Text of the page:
Magog #1 Review

Writer: Keith Giffen
Artist: Howard Porter
Publisher: DC Comics

He’s a marine who was critically injured, repaired by a pseudo-god and enhanced in the process. He became a member of the Justice Society, but not a popular one. Thing is he’s military trained, not ‘Hero must not kill’ trained. This sets up collisions with not only his team-mates, but the baddest bads in the DC Universe, in theatres of war across the globe, and closer to home.

With the huge number of characters featured in JSA, Magog has not had much of a chance to be fleshed out. Things are started to be resolved on that front here, and Giffen begins to show us what rules Magog lives by. He brutally takes out young soldiers guiding the living dead of a massacred Sudanese village through the jungle, and, closer to home, trains up a friend to protect herself from her violent partner.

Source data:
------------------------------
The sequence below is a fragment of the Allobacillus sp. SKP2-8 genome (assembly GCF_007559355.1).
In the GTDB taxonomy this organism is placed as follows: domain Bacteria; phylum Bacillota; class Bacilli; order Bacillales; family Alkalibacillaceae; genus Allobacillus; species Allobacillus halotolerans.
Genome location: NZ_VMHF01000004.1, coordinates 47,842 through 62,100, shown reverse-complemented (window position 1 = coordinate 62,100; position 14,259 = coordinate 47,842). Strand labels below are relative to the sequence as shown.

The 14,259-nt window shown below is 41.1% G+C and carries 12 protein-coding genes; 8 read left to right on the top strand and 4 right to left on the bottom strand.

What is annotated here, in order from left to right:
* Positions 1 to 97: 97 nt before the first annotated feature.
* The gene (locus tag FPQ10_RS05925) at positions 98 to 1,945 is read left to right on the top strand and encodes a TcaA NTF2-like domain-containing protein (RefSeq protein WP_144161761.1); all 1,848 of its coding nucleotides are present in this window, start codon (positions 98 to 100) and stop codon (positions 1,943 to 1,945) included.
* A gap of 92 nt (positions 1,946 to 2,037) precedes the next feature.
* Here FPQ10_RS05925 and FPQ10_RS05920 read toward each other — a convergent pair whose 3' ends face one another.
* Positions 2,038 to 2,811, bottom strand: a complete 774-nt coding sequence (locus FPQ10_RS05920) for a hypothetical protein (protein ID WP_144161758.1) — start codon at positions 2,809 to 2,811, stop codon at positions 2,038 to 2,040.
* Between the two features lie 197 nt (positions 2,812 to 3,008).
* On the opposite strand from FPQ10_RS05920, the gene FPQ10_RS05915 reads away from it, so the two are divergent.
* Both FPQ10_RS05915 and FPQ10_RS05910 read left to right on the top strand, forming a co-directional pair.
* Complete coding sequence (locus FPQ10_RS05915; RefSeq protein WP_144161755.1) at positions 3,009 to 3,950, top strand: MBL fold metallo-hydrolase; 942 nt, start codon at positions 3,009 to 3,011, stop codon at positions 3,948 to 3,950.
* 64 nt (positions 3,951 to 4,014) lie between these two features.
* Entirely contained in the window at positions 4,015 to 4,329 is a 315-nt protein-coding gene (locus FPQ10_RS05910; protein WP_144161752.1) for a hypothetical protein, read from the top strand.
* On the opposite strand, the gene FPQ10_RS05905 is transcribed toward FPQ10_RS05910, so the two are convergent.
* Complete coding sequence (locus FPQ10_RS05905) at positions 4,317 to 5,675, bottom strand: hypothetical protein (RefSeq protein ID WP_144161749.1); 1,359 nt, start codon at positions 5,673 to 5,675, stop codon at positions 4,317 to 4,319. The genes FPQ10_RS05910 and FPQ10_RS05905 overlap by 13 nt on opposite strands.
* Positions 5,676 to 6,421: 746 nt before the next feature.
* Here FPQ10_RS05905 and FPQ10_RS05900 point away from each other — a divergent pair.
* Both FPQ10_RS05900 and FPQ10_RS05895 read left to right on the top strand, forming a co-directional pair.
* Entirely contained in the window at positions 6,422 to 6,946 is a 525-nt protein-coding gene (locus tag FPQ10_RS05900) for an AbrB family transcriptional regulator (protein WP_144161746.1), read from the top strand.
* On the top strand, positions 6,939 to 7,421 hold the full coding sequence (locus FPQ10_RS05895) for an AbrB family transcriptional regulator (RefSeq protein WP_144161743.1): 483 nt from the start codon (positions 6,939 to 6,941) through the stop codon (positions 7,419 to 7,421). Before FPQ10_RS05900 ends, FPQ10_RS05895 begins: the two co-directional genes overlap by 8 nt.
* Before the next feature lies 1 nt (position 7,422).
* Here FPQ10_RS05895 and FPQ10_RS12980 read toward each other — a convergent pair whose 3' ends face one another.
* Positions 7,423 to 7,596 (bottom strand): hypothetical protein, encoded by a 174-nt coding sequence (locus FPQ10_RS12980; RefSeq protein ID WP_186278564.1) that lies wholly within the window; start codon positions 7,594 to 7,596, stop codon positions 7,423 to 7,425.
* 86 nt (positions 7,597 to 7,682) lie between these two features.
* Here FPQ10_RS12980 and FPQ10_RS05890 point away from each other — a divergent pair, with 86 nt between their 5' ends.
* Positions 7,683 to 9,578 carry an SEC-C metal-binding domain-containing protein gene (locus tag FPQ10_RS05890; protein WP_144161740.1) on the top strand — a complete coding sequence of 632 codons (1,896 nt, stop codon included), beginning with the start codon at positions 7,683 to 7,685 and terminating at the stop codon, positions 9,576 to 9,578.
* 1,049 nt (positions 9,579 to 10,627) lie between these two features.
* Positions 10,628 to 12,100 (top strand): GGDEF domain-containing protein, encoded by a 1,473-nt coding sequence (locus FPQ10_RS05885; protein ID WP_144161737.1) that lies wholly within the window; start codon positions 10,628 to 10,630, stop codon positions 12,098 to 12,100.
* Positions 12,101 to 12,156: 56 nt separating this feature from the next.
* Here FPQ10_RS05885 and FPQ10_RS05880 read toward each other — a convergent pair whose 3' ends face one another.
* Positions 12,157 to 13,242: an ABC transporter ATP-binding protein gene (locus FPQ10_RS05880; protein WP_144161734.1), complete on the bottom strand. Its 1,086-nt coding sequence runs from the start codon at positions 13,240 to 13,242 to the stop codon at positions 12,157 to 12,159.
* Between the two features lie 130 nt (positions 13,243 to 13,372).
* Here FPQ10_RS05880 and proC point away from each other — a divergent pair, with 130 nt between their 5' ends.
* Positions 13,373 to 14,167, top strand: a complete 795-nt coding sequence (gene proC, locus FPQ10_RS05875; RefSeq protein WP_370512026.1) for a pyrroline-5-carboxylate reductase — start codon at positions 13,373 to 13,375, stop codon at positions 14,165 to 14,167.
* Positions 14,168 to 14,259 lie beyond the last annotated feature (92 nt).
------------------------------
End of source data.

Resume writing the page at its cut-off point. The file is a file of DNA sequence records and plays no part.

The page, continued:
Aided and abetted by his former military colleague, Magog has so many wrongs he feels are going unchecked by his super-powered peers, he even goes as far as using an iPod based random mission selector to choose his next destination.

Giffen weaves into the tale details of a hi-tech arms dealer (a perfect military based story) who matches Magog’s brutality, but with less discrimination.

Magog is off to a good start, and it’s nice to see DC willing to attempt to vary their line-up by having a character at the “Punisher” end of the Good-guy scale, rather than so many of their characters having similar moralities. I’m looking forward to future issues.

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